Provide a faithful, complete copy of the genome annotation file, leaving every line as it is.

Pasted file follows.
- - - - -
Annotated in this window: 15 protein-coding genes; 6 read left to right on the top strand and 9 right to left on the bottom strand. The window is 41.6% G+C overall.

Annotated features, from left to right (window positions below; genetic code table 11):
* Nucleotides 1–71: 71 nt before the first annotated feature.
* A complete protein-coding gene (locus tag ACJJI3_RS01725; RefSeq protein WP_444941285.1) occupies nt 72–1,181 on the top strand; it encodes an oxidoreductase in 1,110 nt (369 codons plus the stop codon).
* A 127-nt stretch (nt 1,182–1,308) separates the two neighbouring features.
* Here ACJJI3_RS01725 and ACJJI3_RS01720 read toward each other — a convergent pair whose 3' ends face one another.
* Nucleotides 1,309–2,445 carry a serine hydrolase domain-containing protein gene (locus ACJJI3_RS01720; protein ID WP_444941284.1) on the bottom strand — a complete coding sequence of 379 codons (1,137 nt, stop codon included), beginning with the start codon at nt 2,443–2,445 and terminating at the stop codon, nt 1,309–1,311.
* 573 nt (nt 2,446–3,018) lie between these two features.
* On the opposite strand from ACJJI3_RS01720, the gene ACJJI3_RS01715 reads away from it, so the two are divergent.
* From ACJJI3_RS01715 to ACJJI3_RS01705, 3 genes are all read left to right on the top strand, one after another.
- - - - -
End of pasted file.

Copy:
Annotated in this window: 15 protein-coding genes; 6 read left to right on the top strand and 9 right to left on the bottom strand. The window is 41.6% G+C overall.

Annotated features, from left to right (window positions below; genetic code table 11):
* Nucleotides 1–71: 71 nt before the first annotated feature.
* A complete protein-coding gene (locus tag ACJJI3_RS01725; RefSeq protein WP_444941285.1) occupies nt 72–1,181 on the top strand; it encodes an oxidoreductase in 1,110 nt (369 codons plus the stop codon).
* A 127-nt stretch (nt 1,182–1,308) separates the two neighbouring features.
* Here ACJJI3_RS01725 and ACJJI3_RS01720 read toward each other — a convergent pair whose 3' ends face one another.
* Nucleotides 1,309–2,445 carry a serine hydrolase domain-containing protein gene (locus ACJJI3_RS01720; protein ID WP_444941284.1) on the bottom strand — a complete coding sequence of 379 codons (1,137 nt, stop codon included), beginning with the start codon at nt 2,443–2,445 and terminating at the stop codon, nt 1,309–1,311.
* 573 nt (nt 2,446–3,018) lie between these two features.
* On the opposite strand from ACJJI3_RS01720, the gene ACJJI3_RS01715 reads away from it, so the two are divergent.
* From ACJJI3_RS01715 to ACJJI3_RS01705, 3 genes are all read left to right on the top strand, one after another.